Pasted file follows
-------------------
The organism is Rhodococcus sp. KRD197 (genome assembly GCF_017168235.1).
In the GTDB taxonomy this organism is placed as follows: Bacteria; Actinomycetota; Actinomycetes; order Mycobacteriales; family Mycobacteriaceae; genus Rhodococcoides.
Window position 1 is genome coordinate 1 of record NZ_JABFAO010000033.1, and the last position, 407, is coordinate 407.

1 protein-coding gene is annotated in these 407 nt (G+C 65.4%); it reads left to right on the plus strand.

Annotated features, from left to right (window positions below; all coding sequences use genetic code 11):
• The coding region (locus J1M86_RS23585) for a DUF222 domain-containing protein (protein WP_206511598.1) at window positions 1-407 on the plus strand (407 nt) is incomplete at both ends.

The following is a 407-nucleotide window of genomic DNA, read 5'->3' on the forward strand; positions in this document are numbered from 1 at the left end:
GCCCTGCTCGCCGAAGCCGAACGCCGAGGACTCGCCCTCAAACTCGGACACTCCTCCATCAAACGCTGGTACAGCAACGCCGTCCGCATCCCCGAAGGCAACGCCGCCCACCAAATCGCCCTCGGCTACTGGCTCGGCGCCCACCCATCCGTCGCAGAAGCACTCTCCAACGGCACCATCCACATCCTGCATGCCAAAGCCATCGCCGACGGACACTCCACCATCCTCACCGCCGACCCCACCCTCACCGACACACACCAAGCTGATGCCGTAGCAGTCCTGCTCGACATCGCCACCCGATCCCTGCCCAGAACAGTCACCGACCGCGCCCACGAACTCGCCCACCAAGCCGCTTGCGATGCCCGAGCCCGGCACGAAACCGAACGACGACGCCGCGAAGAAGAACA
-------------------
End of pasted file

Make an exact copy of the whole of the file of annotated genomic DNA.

The organism is Rhodococcus sp. KRD197 (genome assembly GCF_017168235.1).
In the GTDB taxonomy this organism is placed as follows: Bacteria; Actinomycetota; Actinomycetes; order Mycobacteriales; family Mycobacteriaceae; genus Rhodococcoides.
Window position 1 is genome coordinate 1 of record NZ_JABFAO010000033.1, and the last position, 407, is coordinate 407.

1 protein-coding gene is annotated in these 407 nt (G+C 65.4%); it reads left to right on the plus strand.

Annotated features, from left to right (window positions below; all coding sequences use genetic code 11):
• The coding region (locus J1M86_RS23585) for a DUF222 domain-containing protein (protein WP_206511598.1) at window positions 1-407 on the plus strand (407 nt) is incomplete at both ends.

The following is a 407-nucleotide window of genomic DNA, read 5'->3' on the forward strand; positions in this document are numbered from 1 at the left end:
GCCCTGCTCGCCGAAGCCGAACGCCGAGGACTCGCCCTCAAACTCGGACACTCCTCCATCAAACGCTGGTACAGCAACGCCGTCCGCATCCCCGAAGGCAACGCCGCCCACCAAATCGCCCTCGGCTACTGGCTCGGCGCCCACCCATCCGTCGCAGAAGCACTCTCCAACGGCACCATCCACATCCTGCATGCCAAAGCCATCGCCGACGGACACTCCACCATCCTCACCGCCGACCCCACCCTCACCGACACACACCAAGCTGATGCCGTAGCAGTCCTGCTCGACATCGCCACCCGATCCCTGCCCAGAACAGTCACCGACCGCGCCCACGAACTCGCCCACCAAGCCGCTTGCGATGCCCGAGCCCGGCACGAAACCGAACGACGACGCCGCGAAGAAGAACA